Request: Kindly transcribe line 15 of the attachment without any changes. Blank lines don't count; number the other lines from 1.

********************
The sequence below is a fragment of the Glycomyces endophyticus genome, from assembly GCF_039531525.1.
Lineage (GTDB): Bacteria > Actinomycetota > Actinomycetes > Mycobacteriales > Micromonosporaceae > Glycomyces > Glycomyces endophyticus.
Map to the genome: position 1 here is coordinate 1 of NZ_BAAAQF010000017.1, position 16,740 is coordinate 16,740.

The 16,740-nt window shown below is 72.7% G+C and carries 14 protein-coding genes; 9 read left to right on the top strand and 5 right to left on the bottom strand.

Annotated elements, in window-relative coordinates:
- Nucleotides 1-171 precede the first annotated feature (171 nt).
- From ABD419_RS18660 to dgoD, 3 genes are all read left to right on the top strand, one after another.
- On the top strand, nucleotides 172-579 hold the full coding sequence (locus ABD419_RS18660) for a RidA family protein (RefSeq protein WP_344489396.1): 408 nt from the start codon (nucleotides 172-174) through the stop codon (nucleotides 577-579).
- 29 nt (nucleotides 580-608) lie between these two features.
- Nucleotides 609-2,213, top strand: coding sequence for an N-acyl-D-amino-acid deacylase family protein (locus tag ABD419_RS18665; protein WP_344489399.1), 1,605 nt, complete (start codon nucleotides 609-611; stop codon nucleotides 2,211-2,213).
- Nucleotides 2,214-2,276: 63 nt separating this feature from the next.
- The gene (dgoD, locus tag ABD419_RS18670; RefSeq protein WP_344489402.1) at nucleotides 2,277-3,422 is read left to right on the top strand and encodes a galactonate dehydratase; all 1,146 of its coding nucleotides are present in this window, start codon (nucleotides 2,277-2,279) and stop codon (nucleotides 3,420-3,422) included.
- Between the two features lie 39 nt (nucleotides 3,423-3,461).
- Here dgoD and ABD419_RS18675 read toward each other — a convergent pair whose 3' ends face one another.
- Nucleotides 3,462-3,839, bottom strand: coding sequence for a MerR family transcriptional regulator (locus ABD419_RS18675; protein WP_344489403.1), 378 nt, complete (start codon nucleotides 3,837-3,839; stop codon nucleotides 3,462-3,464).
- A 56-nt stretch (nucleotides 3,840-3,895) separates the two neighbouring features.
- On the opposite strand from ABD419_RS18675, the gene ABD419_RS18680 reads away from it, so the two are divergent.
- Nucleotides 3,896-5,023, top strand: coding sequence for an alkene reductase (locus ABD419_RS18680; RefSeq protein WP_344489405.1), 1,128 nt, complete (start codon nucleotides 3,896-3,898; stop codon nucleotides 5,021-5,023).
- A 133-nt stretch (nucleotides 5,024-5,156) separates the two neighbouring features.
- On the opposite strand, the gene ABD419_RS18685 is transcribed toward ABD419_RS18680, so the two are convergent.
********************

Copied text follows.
- Nucleotides 3,462-3,839, bottom strand: coding sequence for a MerR family transcriptional regulator (locus ABD419_RS18675; protein WP_344489403.1), 378 nt, complete (start codon nucleotides 3,837-3,839; stop codon nucleotides 3,462-3,464).